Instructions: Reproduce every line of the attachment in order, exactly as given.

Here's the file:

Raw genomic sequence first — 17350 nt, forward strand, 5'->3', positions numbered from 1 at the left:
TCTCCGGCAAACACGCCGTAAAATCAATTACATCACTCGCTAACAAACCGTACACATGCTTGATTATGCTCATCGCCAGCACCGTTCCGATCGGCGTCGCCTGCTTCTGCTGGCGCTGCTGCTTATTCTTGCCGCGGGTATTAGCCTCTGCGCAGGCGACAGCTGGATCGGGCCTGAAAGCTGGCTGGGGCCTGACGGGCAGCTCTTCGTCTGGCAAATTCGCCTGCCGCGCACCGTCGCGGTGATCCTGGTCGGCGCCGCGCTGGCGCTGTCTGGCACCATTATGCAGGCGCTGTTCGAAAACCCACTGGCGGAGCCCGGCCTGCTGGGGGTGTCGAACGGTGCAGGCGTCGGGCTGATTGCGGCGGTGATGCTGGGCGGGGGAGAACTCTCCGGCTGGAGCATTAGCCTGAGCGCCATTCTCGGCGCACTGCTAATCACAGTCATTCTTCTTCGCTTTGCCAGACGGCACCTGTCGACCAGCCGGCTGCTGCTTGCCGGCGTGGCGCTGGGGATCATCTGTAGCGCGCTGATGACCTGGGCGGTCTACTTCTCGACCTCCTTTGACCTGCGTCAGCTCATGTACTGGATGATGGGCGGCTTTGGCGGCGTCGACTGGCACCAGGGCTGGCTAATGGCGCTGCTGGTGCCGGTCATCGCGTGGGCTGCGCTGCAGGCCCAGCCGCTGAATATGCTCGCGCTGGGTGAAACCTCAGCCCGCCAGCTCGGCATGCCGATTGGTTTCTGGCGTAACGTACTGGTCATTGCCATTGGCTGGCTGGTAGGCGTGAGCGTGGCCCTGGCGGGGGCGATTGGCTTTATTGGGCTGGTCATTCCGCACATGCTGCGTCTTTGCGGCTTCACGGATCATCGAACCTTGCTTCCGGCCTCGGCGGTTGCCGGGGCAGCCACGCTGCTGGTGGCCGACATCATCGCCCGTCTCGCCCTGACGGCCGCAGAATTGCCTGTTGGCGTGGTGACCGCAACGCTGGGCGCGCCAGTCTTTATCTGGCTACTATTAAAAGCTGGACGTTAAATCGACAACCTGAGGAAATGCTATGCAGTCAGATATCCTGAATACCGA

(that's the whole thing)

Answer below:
Raw genomic sequence first — 17350 nt, forward strand, 5'->3', positions numbered from 1 at the left:
TCTCCGGCAAACACGCCGTAAAATCAATTACATCACTCGCTAACAAACCGTACACATGCTTGATTATGCTCATCGCCAGCACCGTTCCGATCGGCGTCGCCTGCTTCTGCTGGCGCTGCTGCTTATTCTTGCCGCGGGTATTAGCCTCTGCGCAGGCGACAGCTGGATCGGGCCTGAAAGCTGGCTGGGGCCTGACGGGCAGCTCTTCGTCTGGCAAATTCGCCTGCCGCGCACCGTCGCGGTGATCCTGGTCGGCGCCGCGCTGGCGCTGTCTGGCACCATTATGCAGGCGCTGTTCGAAAACCCACTGGCGGAGCCCGGCCTGCTGGGGGTGTCGAACGGTGCAGGCGTCGGGCTGATTGCGGCGGTGATGCTGGGCGGGGGAGAACTCTCCGGCTGGAGCATTAGCCTGAGCGCCATTCTCGGCGCACTGCTAATCACAGTCATTCTTCTTCGCTTTGCCAGACGGCACCTGTCGACCAGCCGGCTGCTGCTTGCCGGCGTGGCGCTGGGGATCATCTGTAGCGCGCTGATGACCTGGGCGGTCTACTTCTCGACCTCCTTTGACCTGCGTCAGCTCATGTACTGGATGATGGGCGGCTTTGGCGGCGTCGACTGGCACCAGGGCTGGCTAATGGCGCTGCTGGTGCCGGTCATCGCGTGGGCTGCGCTGCAGGCCCAGCCGCTGAATATGCTCGCGCTGGGTGAAACCTCAGCCCGCCAGCTCGGCATGCCGATTGGTTTCTGGCGTAACGTACTGGTCATTGCCATTGGCTGGCTGGTAGGCGTGAGCGTGGCCCTGGCGGGGGCGATTGGCTTTATTGGGCTGGTCATTCCGCACATGCTGCGTCTTTGCGGCTTCACGGATCATCGAACCTTGCTTCCGGCCTCGGCGGTTGCCGGGGCAGCCACGCTGCTGGTGGCCGACATCATCGCCCGTCTCGCCCTGACGGCCGCAGAATTGCCTGTTGGCGTGGTGACCGCAACGCTGGGCGCGCCAGTCTTTATCTGGCTACTATTAAAAGCTGGACGTTAAATCGACAACCTGAGGAAATGCTATGCAGTCAGATATCCTGAATACCGA